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You and your star!


Anchor 1

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THE SYSTEM I am about to explain in the following pages is not one that is Based on what may be called the rules of ordinary Astrology. To make a map and erect a Horoscope from the exact hour and if possible, minute of birth, is a mathematical operation requiring considerable training and application.

After this is accomplished, there remains the science or art of interpretation, without which the most accurately calculated Horoscope must remain to many students, still “a closed book,” or one full of so many contradictions that no proverbial “Chinese puzzle” is more difficult to solve.

I will not dispute for one moment the value or the accuracy of deduction that can be arrived at by a really good Astrologer, who, provided he or she be given the moment of birth, can give not only a truthful description of character, but also make reliable predictions as to the future events of a life as seen from the positions of the planets in a Natal or Birth Horoscope, together with what is called the “Progressed Chart.”

I have seen, both in my own work and of others, too many examples of the accuracy of predictions to disparage for one moment what can be done by those students of Astrology who rely implicitly on mathematical calculations to find the exact moment of “transits,” the eclipses of the Sun and Moon, trines, squares, oppositions, conjunctions, sextiles, etc., of the various planets in their bearing on human destiny.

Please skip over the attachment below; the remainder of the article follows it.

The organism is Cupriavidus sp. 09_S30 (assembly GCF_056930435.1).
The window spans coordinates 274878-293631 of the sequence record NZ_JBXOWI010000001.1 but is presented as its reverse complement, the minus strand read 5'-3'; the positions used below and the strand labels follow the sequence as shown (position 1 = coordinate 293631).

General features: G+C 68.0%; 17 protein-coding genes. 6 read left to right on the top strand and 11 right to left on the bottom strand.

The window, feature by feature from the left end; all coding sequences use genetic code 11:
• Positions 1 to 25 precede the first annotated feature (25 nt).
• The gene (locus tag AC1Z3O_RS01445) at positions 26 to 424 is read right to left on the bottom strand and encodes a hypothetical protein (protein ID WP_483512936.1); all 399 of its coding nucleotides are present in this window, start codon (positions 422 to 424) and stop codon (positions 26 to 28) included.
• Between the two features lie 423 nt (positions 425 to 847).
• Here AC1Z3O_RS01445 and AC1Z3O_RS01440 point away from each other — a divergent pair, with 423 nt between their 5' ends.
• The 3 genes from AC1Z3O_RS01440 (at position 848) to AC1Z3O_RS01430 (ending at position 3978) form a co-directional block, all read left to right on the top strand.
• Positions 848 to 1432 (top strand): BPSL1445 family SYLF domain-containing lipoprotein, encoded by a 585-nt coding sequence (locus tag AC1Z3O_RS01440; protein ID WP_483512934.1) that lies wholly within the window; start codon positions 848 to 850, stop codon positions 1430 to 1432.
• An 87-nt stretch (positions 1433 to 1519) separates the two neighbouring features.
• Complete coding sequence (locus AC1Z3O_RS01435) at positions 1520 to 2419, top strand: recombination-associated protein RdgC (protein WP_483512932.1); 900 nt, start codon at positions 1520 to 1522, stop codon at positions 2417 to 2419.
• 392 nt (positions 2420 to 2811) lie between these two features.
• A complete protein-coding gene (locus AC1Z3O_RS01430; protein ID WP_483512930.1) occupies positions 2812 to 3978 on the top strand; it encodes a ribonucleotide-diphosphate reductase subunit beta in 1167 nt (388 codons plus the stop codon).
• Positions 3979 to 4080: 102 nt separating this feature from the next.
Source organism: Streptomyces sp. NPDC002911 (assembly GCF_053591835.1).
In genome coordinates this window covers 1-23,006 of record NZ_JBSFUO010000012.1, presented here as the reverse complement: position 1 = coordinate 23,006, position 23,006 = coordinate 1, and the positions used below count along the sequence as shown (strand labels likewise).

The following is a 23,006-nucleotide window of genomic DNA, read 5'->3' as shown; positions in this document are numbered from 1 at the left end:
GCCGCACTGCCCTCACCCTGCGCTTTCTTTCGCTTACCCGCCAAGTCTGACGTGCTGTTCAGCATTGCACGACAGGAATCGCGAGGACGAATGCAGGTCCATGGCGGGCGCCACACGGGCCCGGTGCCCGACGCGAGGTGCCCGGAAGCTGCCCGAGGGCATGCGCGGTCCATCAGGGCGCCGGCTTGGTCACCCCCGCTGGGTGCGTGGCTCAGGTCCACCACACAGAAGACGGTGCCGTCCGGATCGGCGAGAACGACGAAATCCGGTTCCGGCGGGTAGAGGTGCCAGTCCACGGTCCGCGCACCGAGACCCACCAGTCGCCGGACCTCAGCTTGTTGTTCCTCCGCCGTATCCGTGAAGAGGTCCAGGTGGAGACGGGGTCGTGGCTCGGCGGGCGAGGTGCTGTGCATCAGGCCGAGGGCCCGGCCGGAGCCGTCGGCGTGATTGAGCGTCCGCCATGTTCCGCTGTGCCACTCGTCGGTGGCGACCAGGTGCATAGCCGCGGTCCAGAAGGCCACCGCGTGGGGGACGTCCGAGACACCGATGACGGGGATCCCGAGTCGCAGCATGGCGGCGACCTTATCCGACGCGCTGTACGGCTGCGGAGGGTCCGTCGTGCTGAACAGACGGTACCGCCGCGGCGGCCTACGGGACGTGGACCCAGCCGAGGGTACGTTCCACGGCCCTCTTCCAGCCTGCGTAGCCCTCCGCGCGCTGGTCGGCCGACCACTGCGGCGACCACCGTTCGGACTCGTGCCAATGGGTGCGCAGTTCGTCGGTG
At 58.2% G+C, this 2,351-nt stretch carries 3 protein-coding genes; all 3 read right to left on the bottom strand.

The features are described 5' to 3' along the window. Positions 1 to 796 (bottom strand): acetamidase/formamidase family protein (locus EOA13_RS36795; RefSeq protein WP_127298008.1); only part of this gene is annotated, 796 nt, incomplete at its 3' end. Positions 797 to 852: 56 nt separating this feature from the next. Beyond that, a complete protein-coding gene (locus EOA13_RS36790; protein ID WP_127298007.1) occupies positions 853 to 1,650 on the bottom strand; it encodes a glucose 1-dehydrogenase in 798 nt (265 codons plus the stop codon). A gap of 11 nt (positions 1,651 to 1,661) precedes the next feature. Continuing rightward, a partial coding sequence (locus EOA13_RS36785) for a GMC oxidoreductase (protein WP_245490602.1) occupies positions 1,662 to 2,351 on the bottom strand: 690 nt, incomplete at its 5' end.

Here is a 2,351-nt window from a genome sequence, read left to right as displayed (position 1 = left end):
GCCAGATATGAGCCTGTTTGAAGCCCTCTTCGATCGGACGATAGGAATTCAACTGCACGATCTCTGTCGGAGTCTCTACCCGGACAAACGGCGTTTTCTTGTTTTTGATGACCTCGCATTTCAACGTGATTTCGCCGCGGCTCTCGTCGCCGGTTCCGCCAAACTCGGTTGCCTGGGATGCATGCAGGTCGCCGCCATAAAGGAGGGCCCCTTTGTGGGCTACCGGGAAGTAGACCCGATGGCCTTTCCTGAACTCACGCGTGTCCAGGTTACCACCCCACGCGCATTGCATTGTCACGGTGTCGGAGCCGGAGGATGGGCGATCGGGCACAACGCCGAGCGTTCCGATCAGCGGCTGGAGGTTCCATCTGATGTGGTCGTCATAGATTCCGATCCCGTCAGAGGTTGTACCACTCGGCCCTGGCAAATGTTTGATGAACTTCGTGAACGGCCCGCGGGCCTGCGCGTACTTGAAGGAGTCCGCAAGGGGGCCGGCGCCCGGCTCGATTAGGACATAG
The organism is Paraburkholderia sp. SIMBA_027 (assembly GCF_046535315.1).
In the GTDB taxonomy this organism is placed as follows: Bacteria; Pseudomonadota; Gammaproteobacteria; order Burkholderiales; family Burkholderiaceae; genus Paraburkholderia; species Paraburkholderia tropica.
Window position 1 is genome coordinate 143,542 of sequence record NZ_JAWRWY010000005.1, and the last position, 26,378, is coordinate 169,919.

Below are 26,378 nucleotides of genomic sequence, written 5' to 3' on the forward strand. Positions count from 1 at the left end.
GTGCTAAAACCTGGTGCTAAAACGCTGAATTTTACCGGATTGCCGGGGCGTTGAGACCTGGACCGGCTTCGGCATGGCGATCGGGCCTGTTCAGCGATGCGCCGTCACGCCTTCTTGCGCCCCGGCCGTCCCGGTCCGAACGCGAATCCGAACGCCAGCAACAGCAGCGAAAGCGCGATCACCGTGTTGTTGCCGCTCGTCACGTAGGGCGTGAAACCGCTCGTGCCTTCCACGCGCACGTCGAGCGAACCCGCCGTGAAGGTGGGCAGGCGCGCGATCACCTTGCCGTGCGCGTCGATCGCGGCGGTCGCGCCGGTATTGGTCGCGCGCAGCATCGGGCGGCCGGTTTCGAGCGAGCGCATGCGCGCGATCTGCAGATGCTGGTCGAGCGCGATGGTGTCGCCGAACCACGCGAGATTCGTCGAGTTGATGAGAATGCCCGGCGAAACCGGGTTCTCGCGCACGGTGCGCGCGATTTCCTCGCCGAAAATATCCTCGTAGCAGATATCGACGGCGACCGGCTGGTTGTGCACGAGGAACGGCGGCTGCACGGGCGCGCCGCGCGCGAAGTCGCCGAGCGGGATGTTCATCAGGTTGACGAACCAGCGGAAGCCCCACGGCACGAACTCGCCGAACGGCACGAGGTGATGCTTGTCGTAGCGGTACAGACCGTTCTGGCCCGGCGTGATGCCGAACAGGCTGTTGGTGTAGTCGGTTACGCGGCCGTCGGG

In writing this book, the object or goal I have kept before my mind is to interest and educate the “masses,” more than the smaller circle of individuals who have already devoted their time to the Study of Astrology.

To the latter class I hope I may be privileged in perhaps presenting some old truths in a new light and so increasing and stimulating their interest in what must ever remain the most absorbing study of all studies. To the wider public, however, those who know little or nothing of what Astrology teaches; it will be the crowning object of my life, if I can succeed in placing the facts and truths of the following more simple form of this study in such a way before them that they will continue where I have left off.